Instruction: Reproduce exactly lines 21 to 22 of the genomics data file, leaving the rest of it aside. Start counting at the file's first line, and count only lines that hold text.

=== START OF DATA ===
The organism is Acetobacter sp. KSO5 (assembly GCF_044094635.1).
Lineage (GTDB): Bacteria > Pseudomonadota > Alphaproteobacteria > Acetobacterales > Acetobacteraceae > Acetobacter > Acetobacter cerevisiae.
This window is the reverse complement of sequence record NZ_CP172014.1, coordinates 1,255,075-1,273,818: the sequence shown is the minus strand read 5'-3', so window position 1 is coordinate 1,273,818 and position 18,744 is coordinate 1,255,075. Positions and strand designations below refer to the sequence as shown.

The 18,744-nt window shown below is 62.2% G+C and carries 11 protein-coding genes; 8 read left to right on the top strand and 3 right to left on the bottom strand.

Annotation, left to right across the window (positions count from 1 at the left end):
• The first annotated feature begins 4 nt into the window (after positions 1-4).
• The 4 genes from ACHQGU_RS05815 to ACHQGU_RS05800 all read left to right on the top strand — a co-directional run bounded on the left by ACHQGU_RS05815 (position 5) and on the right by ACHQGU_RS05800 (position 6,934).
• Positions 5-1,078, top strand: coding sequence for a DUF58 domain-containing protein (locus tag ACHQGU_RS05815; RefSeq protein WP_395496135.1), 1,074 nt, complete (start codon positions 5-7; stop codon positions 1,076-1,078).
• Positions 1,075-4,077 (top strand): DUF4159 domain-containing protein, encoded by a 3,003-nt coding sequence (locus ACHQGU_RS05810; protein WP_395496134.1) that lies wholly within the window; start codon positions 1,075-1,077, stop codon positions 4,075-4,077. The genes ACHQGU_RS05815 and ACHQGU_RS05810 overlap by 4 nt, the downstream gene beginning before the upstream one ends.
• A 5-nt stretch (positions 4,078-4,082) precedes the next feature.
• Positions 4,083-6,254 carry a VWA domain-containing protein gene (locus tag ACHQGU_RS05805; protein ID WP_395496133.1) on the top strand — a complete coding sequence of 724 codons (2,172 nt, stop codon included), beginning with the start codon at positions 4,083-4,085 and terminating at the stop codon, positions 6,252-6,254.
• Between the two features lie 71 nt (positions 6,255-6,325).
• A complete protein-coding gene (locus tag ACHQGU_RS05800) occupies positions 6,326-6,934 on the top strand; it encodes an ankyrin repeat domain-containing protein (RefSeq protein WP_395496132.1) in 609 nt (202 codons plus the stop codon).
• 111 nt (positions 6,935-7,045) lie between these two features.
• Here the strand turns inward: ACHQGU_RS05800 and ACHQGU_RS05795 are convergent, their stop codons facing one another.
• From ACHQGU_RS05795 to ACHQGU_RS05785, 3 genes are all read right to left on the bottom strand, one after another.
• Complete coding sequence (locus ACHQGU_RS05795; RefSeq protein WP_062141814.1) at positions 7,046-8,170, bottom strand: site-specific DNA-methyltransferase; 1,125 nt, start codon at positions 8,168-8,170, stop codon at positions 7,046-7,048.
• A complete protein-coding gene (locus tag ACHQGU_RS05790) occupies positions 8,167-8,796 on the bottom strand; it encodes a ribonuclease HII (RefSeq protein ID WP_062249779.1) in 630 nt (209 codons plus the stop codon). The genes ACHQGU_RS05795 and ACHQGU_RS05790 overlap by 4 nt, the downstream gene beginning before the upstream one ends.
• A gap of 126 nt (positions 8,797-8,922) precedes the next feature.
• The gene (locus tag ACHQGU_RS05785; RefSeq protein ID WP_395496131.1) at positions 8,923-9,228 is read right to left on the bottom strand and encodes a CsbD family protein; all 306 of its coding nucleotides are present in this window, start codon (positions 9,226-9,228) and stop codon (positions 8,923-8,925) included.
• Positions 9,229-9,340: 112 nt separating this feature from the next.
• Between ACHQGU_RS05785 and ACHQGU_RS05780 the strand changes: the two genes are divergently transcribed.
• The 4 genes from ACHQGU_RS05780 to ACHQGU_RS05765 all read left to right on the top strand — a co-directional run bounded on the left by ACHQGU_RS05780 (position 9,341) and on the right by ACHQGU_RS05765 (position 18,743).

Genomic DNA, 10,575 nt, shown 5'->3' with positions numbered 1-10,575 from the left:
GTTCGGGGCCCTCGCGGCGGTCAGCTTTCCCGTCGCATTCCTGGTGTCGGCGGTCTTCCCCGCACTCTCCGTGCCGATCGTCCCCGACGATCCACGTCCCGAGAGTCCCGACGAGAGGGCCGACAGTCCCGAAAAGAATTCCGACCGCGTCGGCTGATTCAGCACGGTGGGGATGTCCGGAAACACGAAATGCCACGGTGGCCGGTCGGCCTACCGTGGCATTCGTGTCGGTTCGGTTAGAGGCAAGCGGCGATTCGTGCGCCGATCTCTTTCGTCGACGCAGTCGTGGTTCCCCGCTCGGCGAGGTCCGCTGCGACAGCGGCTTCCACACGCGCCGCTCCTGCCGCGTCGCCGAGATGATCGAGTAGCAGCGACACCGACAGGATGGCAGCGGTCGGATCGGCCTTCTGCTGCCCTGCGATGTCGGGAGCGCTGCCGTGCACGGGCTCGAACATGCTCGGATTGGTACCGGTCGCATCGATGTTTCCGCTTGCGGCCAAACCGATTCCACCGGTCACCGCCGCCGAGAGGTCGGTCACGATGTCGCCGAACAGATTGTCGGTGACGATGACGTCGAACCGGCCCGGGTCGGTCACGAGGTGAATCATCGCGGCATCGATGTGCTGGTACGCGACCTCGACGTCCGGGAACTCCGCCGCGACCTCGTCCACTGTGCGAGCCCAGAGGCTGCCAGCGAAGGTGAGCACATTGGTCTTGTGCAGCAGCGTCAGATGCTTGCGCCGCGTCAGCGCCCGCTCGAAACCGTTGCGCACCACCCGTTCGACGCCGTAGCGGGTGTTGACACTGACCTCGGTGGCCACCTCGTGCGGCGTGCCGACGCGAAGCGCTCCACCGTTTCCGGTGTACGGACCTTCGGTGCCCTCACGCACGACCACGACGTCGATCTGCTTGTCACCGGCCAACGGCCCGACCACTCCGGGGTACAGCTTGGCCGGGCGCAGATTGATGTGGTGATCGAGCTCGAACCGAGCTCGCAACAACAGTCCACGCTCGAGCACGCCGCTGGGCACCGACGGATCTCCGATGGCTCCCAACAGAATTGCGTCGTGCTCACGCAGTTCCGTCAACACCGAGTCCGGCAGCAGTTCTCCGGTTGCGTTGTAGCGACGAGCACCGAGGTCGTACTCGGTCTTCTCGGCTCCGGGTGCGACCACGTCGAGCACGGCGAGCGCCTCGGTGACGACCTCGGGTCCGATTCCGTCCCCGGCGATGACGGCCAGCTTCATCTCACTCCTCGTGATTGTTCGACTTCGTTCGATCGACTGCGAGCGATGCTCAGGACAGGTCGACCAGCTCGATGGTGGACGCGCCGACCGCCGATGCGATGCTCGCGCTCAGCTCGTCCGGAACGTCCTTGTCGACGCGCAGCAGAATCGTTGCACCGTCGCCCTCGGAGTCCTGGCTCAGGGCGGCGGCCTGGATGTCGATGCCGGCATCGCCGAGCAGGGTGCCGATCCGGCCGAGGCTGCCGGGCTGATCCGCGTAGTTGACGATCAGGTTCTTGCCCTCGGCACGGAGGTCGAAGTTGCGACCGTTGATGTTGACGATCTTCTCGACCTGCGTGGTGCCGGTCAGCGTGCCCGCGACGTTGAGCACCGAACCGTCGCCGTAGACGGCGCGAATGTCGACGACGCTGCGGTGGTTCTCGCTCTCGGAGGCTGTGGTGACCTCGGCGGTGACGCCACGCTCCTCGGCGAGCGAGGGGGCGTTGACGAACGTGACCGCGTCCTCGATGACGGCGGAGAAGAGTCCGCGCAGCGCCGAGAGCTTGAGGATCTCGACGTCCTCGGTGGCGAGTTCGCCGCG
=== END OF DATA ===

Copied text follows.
• Positions 9,229-9,340: 112 nt separating this feature from the next.
• Between ACHQGU_RS05785 and ACHQGU_RS05780 the strand changes: the two genes are divergently transcribed.